Making healthy pets accessible to everyone is the goal of a new spay and neuter clinic geared towards low income families in Sydney, N.S.

The Sydney area has had a major problem with feral cats for some time, with more than 20-thousand feral and stray cats. But a new chapter is starting at the Cape Breton SPCA branch, a clinic that hopes to reduce that number significantly.

The new clinic is dedicated to fixing the overpopulation of abandoned cats in the CBRM.

“There is a cat crisis in Nova Scotia”, said Sandra Flemming, Animal Care Director at the SPCA. “In our clinic in Halifax we've done over five thousand [spays and neuters], and we actually saw a reduction in the breeding cycle.”

Carmen Dunn, President of the Feral and Abandon Cats Society, said there are over twenty thousand abandoned cats in the municipality alone and having the new clinic here means all animals leaving the SPCA will be spayed and neutered to avoid contributing to the issue.

The biggest barrier when it comes to controlling the pet population is cost. The new clinic is hoping to help with that issue.

And Dunn agreed. “Absolutely it will help. People have been asking for this service and now it's here, so now it's just a matter of making sure everybody knows it's here and making sure they take advantage of it.”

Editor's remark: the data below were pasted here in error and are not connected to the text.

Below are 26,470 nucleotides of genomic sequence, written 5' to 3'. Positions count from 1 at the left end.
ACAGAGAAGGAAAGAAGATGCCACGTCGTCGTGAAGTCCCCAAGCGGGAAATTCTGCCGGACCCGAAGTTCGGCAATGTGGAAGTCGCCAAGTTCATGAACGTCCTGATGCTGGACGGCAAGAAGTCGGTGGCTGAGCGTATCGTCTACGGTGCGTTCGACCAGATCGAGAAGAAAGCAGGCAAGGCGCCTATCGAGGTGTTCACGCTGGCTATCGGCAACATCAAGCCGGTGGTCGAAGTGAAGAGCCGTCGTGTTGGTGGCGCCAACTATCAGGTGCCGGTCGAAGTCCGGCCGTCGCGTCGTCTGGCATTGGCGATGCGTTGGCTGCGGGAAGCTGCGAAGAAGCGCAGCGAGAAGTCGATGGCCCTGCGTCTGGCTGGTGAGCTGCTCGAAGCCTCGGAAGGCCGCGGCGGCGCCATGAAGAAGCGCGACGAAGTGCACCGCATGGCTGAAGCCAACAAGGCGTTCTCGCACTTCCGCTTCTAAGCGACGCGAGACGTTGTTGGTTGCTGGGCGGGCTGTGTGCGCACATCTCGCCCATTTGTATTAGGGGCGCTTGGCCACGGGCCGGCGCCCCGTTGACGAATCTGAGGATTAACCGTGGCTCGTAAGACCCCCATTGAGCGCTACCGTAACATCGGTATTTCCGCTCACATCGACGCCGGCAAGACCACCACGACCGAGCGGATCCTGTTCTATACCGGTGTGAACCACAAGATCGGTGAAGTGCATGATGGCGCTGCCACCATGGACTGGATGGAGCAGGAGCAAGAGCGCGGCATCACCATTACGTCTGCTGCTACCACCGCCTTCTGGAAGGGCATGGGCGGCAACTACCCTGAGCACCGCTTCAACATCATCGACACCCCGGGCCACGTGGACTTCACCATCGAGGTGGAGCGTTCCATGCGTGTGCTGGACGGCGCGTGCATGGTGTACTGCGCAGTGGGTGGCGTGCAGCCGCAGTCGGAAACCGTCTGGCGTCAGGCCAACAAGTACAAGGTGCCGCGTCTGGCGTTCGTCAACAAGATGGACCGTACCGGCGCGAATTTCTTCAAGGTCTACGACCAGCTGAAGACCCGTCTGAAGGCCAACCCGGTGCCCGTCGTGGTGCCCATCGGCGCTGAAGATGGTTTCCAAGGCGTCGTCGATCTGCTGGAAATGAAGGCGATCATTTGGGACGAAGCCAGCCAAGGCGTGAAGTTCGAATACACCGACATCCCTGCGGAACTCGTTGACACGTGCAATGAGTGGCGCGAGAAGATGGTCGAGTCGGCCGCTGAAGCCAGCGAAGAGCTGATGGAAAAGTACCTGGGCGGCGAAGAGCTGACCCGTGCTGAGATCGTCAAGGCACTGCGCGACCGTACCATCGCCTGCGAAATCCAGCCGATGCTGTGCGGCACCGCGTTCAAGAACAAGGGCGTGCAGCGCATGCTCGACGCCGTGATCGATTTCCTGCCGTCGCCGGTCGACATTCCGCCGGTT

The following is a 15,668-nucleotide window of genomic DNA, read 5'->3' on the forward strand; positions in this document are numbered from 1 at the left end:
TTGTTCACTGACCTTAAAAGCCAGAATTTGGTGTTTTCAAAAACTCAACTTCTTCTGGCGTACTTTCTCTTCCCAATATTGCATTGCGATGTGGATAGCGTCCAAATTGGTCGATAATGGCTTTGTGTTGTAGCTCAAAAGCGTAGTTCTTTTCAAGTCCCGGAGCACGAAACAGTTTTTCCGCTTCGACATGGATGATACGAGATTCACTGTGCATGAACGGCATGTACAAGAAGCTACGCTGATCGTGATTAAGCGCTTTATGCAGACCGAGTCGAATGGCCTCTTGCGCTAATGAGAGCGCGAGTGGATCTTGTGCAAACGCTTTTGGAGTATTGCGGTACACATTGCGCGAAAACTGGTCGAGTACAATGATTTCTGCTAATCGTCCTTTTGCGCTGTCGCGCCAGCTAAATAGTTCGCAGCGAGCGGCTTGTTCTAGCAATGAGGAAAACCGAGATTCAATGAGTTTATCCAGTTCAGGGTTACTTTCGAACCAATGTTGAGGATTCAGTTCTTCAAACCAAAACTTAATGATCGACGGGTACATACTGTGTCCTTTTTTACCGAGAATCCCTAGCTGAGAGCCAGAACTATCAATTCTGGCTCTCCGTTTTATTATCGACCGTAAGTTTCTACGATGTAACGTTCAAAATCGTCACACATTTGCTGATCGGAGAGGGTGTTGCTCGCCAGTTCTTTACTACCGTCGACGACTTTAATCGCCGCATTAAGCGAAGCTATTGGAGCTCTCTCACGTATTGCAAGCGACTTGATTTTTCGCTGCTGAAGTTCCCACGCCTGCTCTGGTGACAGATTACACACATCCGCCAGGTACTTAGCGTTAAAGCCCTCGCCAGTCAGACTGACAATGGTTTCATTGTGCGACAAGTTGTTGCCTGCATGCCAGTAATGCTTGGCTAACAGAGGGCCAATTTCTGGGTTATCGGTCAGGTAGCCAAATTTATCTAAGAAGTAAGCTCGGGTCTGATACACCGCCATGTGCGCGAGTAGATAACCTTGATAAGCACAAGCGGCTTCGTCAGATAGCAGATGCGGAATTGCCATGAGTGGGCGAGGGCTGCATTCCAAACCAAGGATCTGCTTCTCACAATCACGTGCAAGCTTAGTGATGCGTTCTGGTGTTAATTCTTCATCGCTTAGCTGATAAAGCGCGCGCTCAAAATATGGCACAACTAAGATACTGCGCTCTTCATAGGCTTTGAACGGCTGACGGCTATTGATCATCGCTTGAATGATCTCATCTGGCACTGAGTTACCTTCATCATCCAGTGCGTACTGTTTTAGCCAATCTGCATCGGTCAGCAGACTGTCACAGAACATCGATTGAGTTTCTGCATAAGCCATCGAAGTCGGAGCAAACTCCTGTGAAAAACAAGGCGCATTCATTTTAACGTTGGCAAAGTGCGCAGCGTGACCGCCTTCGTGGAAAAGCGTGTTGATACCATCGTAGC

The construction of the facility was funded by Petsmart Charities of Canada, which put forward $181,000 for the expansion. The clinic is only the second in the province and has its own full-time veterinarian.

Normally, the spay and neuter procedure costs between two hundred and four hundred dollars. But now veterinarian, Leslie Pyke, explains, “It allows us to have families who love their pets very much, but just may not have the funds available to be able to spay and neuter their pet.”

There is already a waiting list and officials say there are steps people need to follow before having the procedure done on their pets like providing of income based on the number of people in their home.

The clinic is expected to spay or neuter four thousand animals annually. Ensuring all animals adopted will be fixed before finding their new home.